When Todd Plesco, CBCP, received the call that his son, Victor, had won the DRI Foundation Scholarship for high school seniors, he was “shocked – pleasantly so!”
It’s no secret Victor is a high achieving student. “As an athlete and a scholar and a musician…he gets things done. There’s no such thing as laziness or procrastination – he’s just really hyper focused on everything and it’s really great.”
So why shock? “I literally didn’t see his essay until this morning.”
Victor’s essay focuses on the preparedness challenges in his community in Mission Viejo, CA – an area with specific geographic challenges, including wildfires and earthquakes. “I was moderately familiar – I mean, I knew that we had a couple of food pantries. And obviously throughout school we always have the fire drills and earthquake drills. But other than that, I wasn’t too familiar with the other forms of preparedness they had. It was a good bit of research,” Victor said.
Part of that research gave Victor further insight into his dad’s career in resilience, starting with his time as a Marine.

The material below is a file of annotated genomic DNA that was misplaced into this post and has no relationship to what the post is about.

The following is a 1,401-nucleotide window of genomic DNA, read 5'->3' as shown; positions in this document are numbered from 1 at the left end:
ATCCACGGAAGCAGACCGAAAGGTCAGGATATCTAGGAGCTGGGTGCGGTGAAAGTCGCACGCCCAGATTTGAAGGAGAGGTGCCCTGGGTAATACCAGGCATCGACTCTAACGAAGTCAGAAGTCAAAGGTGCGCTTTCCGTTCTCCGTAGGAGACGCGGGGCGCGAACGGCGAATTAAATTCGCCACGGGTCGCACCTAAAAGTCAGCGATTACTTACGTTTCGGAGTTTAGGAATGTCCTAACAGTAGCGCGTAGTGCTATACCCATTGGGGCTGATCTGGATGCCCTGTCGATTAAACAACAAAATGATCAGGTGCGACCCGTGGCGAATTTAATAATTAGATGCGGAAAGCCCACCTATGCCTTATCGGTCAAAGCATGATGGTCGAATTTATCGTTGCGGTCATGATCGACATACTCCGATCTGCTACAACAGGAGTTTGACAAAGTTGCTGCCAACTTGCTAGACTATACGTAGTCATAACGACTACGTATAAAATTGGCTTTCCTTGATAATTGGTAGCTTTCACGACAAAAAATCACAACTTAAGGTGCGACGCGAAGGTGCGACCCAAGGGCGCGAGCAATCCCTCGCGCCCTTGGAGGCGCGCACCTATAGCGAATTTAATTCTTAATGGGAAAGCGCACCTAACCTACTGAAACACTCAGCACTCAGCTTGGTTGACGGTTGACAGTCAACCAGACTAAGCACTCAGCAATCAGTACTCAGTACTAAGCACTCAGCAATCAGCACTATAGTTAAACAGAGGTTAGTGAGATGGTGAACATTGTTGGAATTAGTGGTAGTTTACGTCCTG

“I would say my first encounter with disasters was in Desert Storm,” Todd said. “We were on the front lines and the generator went out. We were running a front line communications network and lost power. So that was sort of my first experience with how to get to triage, and where do we go from here?”
Where Todd went from there was a three-decade career in cybersecurity and information assurance, including a DRI certification in the early 2000s. In applying for the scholarship, Victor got more insight into that career. “I did learn more about it, actually, because I know, obviously, it is in information security. But I didn’t realize that there were so many risk factors that you have to take into consideration when he’s working. And a lot of them are physical, not just ‘online.’”
Family trips also offered a few preparedness lessons. “We have a cabin out in the Mojave,” Todd explained. “We go out there pretty often. It’s off the grid. No electricity, no plumbing. And so we always prepare before we make the trip – it’s the desert. The desert is not something to goof around with.”
So with all this in mind, why did it take so long for Todd to see his son’s essay?
“I think he’s just really humble.”
That humility was on display when Victor described what’s next for him – the aerospace engineering program at the University of California Irvine campus. “I was talking with a professor earlier. I don’t remember how many applied – it’s quite a few.”
That was a minor understatement, as Todd clarified: “They only take 100 each year out of thousands of global applicants.”
In addition to the highly selective academic program, Victor also hopes to take advantage of UC Irvine’s study abroad offerings next year. We wish him the best of luck! Read his essay here.